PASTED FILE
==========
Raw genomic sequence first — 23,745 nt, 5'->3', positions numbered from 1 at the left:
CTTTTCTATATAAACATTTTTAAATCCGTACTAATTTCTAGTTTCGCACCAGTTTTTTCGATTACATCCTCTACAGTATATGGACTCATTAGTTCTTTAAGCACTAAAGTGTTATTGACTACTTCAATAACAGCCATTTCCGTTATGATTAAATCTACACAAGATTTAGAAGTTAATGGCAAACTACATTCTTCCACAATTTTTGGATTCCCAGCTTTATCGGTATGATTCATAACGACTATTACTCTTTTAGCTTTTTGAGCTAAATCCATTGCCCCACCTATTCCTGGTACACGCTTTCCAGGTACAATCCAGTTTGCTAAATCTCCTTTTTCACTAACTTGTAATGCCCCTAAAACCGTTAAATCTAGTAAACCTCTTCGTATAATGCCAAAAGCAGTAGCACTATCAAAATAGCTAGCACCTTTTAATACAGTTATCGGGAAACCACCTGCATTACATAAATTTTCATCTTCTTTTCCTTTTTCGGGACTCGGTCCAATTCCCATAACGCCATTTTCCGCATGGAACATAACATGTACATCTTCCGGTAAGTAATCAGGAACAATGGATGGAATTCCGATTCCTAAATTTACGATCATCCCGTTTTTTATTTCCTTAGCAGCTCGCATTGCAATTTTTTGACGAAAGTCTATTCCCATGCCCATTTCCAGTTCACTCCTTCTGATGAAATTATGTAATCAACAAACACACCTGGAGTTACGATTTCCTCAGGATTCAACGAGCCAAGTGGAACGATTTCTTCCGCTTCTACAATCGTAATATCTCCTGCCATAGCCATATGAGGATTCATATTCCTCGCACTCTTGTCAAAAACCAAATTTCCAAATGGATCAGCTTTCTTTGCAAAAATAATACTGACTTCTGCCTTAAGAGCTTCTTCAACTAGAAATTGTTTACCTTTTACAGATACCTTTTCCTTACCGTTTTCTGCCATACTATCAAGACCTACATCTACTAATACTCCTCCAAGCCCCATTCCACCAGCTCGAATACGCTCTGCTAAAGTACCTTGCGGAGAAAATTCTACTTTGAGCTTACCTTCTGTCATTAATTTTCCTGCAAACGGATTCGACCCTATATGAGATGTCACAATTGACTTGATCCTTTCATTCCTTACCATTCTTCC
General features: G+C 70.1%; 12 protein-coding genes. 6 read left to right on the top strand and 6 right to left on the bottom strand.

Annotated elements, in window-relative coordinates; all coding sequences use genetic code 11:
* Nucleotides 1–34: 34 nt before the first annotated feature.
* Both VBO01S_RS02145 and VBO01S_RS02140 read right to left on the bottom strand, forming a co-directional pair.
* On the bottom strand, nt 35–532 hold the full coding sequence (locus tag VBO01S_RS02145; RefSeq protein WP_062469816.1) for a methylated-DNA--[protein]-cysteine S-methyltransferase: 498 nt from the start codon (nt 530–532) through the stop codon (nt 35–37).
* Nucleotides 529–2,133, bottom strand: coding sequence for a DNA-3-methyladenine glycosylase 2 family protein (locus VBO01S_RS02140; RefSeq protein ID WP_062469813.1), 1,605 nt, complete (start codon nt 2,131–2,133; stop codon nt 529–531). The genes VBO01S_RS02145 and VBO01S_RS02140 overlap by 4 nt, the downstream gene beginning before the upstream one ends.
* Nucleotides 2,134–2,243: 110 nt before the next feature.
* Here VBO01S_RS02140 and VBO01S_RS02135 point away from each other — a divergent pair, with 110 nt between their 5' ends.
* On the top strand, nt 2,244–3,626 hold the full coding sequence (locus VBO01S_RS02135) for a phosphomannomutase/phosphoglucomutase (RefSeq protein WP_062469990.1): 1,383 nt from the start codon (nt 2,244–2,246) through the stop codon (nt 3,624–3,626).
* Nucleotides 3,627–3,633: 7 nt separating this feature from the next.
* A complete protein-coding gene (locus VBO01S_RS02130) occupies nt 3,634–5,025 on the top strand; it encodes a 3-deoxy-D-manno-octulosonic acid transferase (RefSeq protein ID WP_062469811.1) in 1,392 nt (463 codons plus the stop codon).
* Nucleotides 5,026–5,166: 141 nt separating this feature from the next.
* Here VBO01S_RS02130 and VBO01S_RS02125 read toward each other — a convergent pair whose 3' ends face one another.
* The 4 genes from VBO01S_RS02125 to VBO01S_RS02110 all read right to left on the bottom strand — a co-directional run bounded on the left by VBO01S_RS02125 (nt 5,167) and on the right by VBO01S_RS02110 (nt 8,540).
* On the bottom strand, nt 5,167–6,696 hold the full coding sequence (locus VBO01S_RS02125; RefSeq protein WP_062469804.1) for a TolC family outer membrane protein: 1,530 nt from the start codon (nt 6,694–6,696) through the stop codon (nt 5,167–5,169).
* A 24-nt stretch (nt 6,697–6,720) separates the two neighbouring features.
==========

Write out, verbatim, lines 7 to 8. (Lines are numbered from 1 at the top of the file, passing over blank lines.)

* On the bottom strand, nt 35–532 hold the full coding sequence (locus tag VBO01S_RS02145; RefSeq protein WP_062469816.1) for a methylated-DNA--[protein]-cysteine S-methyltransferase: 498 nt from the start codon (nt 530–532) through the stop codon (nt 35–37).
* Nucleotides 529–2,133, bottom strand: coding sequence for a DNA-3-methyladenine glycosylase 2 family protein (locus VBO01S_RS02140; RefSeq protein ID WP_062469813.1), 1,605 nt, complete (start codon nt 2,131–2,133; stop codon nt 529–531). The genes VBO01S_RS02145 and VBO01S_RS02140 overlap by 4 nt, the downstream gene beginning before the upstream one ends.